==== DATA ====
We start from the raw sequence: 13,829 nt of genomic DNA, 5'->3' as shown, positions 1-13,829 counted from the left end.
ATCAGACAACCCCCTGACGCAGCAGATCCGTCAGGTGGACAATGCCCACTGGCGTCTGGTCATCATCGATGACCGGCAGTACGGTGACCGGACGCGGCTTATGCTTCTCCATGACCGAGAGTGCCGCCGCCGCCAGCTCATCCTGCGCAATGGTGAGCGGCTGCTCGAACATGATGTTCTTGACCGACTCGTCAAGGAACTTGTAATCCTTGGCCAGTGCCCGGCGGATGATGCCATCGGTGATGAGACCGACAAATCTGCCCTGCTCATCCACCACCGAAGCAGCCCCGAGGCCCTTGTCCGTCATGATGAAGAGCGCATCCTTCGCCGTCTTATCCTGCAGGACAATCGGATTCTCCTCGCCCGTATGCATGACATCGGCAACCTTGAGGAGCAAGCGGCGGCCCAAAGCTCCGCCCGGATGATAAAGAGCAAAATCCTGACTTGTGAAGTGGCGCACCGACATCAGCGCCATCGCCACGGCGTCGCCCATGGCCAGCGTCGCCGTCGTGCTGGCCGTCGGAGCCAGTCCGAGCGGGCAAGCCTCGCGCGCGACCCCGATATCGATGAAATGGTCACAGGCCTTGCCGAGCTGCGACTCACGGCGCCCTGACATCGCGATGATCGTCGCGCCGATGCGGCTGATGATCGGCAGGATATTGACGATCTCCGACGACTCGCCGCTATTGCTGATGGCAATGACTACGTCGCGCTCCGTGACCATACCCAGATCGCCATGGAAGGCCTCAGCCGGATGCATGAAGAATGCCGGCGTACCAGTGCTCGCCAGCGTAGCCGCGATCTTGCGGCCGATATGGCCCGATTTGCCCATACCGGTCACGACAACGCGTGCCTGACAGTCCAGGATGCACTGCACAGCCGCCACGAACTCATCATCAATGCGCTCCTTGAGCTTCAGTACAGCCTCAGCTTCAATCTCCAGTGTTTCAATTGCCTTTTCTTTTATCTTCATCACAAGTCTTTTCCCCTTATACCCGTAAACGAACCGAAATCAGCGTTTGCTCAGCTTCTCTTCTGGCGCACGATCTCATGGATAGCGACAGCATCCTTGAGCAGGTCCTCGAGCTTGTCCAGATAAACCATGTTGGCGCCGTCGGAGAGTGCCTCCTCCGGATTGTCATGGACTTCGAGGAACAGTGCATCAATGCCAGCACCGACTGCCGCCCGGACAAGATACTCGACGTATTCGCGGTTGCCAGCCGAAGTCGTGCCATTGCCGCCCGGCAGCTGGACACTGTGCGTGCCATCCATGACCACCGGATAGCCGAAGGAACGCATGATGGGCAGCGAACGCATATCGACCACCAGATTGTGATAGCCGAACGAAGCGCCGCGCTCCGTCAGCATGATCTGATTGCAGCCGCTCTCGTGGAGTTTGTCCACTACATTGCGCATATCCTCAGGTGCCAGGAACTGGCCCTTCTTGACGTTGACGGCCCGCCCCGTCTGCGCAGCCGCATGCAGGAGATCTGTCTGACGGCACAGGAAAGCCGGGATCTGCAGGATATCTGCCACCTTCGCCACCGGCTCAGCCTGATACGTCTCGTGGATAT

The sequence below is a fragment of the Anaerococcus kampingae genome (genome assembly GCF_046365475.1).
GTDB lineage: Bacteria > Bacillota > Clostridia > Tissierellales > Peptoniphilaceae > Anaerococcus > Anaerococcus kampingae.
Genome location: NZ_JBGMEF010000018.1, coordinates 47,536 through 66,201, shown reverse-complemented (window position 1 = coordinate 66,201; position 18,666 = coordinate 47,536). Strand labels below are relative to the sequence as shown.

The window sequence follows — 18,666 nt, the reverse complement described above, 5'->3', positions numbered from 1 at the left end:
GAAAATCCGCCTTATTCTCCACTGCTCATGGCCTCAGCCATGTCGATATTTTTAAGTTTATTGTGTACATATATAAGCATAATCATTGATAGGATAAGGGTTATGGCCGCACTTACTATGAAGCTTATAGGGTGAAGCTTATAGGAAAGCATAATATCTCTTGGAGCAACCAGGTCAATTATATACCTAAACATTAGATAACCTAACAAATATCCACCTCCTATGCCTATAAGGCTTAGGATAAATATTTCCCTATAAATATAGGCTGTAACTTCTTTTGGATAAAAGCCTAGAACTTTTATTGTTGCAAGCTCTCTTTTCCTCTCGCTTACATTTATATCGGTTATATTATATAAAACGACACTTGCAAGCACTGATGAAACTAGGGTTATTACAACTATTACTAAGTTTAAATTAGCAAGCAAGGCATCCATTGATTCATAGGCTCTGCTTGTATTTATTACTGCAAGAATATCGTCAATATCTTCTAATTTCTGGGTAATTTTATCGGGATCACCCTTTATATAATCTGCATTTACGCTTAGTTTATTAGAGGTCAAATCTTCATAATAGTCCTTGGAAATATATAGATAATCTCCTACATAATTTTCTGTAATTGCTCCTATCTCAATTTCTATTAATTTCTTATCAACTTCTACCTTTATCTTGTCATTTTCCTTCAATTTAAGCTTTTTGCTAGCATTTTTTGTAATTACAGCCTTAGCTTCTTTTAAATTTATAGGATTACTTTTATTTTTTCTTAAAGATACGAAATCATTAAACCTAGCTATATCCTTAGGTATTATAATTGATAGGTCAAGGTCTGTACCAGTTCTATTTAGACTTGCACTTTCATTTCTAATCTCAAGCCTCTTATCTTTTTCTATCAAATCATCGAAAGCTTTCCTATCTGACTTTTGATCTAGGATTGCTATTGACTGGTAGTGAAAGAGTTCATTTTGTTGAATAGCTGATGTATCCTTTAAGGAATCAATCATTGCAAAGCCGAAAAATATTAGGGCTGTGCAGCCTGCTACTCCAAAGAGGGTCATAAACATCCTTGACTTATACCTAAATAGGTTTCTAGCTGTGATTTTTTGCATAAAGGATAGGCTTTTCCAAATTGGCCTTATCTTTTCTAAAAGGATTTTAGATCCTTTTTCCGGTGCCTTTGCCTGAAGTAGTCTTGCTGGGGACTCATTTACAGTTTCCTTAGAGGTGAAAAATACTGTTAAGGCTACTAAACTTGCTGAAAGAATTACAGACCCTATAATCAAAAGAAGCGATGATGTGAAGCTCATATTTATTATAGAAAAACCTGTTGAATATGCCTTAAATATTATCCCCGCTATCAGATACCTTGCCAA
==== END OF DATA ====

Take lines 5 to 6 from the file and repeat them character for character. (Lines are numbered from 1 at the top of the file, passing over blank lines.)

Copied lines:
Genome location: NZ_JBGMEF010000018.1, coordinates 47,536 through 66,201, shown reverse-complemented (window position 1 = coordinate 66,201; position 18,666 = coordinate 47,536). Strand labels below are relative to the sequence as shown.

The window sequence follows — 18,666 nt, the reverse complement described above, 5'->3', positions numbered from 1 at the left end: